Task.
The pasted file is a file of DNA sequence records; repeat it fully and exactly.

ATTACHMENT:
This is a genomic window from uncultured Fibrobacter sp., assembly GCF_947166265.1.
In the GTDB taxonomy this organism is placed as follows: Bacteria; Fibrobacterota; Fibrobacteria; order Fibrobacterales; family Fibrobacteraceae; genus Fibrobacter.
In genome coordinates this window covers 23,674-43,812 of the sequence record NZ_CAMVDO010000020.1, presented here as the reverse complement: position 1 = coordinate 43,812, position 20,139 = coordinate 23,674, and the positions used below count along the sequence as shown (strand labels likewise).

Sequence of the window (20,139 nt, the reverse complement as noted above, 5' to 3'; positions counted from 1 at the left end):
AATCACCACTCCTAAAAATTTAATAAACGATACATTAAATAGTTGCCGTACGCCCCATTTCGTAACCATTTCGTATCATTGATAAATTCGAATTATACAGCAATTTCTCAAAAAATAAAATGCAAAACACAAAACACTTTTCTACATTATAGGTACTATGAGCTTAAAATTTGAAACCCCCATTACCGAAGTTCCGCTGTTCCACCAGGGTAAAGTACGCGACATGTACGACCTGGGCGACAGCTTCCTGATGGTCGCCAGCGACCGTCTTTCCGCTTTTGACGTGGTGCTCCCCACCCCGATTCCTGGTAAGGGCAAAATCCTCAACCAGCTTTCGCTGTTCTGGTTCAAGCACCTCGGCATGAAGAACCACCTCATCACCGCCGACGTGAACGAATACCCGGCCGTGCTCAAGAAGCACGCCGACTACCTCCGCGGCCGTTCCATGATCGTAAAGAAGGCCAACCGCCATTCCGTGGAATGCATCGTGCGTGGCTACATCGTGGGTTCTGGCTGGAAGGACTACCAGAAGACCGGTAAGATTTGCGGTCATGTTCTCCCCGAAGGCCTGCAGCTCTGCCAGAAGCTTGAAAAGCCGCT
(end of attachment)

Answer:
This is a genomic window from uncultured Fibrobacter sp., assembly GCF_947166265.1.
In the GTDB taxonomy this organism is placed as follows: Bacteria; Fibrobacterota; Fibrobacteria; order Fibrobacterales; family Fibrobacteraceae; genus Fibrobacter.
In genome coordinates this window covers 23,674-43,812 of the sequence record NZ_CAMVDO010000020.1, presented here as the reverse complement: position 1 = coordinate 43,812, position 20,139 = coordinate 23,674, and the positions used below count along the sequence as shown (strand labels likewise).

Sequence of the window (20,139 nt, the reverse complement as noted above, 5' to 3'; positions counted from 1 at the left end):
AATCACCACTCCTAAAAATTTAATAAACGATACATTAAATAGTTGCCGTACGCCCCATTTCGTAACCATTTCGTATCATTGATAAATTCGAATTATACAGCAATTTCTCAAAAAATAAAATGCAAAACACAAAACACTTTTCTACATTATAGGTACTATGAGCTTAAAATTTGAAACCCCCATTACCGAAGTTCCGCTGTTCCACCAGGGTAAAGTACGCGACATGTACGACCTGGGCGACAGCTTCCTGATGGTCGCCAGCGACCGTCTTTCCGCTTTTGACGTGGTGCTCCCCACCCCGATTCCTGGTAAGGGCAAAATCCTCAACCAGCTTTCGCTGTTCTGGTTCAAGCACCTCGGCATGAAGAACCACCTCATCACCGCCGACGTGAACGAATACCCGGCCGTGCTCAAGAAGCACGCCGACTACCTCCGCGGCCGTTCCATGATCGTAAAGAAGGCCAACCGCCATTCCGTGGAATGCATCGTGCGTGGCTACATCGTGGGTTCTGGCTGGAAGGACTACCAGAAGACCGGTAAGATTTGCGGTCATGTTCTCCCCGAAGGCCTGCAGCTCTGCCAGAAGCTTGAAAAGCCGCT